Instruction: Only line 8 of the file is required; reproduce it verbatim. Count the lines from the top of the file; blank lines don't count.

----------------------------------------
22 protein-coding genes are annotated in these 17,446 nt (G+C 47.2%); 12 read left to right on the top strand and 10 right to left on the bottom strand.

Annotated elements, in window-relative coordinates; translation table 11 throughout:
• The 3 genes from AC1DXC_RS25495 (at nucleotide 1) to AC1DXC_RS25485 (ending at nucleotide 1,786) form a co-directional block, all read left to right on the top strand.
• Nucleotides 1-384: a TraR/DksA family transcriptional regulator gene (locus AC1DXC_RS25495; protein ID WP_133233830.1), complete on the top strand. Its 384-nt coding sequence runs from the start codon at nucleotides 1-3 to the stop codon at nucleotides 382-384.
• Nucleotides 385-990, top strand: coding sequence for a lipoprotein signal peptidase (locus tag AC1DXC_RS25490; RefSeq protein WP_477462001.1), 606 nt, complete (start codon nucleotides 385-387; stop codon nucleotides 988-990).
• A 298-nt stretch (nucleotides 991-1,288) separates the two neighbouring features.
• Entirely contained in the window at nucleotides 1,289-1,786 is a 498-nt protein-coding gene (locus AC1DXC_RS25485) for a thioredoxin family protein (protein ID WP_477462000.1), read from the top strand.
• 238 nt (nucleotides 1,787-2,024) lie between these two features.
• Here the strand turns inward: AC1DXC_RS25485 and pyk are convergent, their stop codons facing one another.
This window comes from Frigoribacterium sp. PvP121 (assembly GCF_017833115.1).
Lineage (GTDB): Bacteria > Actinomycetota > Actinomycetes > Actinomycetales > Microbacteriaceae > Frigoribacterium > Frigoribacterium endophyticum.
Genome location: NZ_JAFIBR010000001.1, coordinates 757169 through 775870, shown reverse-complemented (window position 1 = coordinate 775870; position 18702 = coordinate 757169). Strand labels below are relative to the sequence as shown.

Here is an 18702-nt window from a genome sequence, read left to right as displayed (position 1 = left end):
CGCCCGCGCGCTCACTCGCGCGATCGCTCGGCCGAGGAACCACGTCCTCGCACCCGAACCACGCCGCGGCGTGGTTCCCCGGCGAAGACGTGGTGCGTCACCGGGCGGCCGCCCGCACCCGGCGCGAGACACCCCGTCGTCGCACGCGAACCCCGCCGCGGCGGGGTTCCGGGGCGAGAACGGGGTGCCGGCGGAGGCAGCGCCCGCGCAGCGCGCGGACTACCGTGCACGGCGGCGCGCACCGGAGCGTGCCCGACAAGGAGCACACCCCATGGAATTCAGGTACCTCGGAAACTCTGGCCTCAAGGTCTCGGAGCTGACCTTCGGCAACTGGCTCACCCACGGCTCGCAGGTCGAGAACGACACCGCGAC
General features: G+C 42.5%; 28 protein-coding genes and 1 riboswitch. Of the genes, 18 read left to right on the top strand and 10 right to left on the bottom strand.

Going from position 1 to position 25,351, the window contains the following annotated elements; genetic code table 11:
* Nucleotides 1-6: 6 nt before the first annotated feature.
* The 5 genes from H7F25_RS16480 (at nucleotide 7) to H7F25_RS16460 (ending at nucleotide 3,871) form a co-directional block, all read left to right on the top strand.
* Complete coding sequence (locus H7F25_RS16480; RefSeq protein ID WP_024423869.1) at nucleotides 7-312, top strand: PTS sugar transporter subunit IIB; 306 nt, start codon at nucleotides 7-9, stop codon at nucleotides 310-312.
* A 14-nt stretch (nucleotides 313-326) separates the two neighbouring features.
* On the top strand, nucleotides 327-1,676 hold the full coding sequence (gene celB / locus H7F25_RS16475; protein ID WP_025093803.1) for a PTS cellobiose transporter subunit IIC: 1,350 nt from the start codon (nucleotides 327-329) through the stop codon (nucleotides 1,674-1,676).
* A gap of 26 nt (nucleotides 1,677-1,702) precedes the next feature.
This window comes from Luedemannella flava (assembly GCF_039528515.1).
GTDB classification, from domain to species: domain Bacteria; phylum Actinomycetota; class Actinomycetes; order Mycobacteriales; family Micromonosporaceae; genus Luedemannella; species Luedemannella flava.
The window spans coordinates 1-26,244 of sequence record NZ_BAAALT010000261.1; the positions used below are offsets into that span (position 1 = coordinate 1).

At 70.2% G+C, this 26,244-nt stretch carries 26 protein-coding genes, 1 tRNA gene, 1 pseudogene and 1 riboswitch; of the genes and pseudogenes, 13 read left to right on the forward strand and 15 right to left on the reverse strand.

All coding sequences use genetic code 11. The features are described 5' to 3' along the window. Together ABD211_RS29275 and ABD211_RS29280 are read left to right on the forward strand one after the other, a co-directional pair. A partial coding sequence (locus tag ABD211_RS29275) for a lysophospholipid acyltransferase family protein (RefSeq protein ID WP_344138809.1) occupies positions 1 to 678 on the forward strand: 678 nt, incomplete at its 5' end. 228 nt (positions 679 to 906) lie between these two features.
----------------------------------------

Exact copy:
• 238 nt (nucleotides 1,787-2,024) lie between these two features.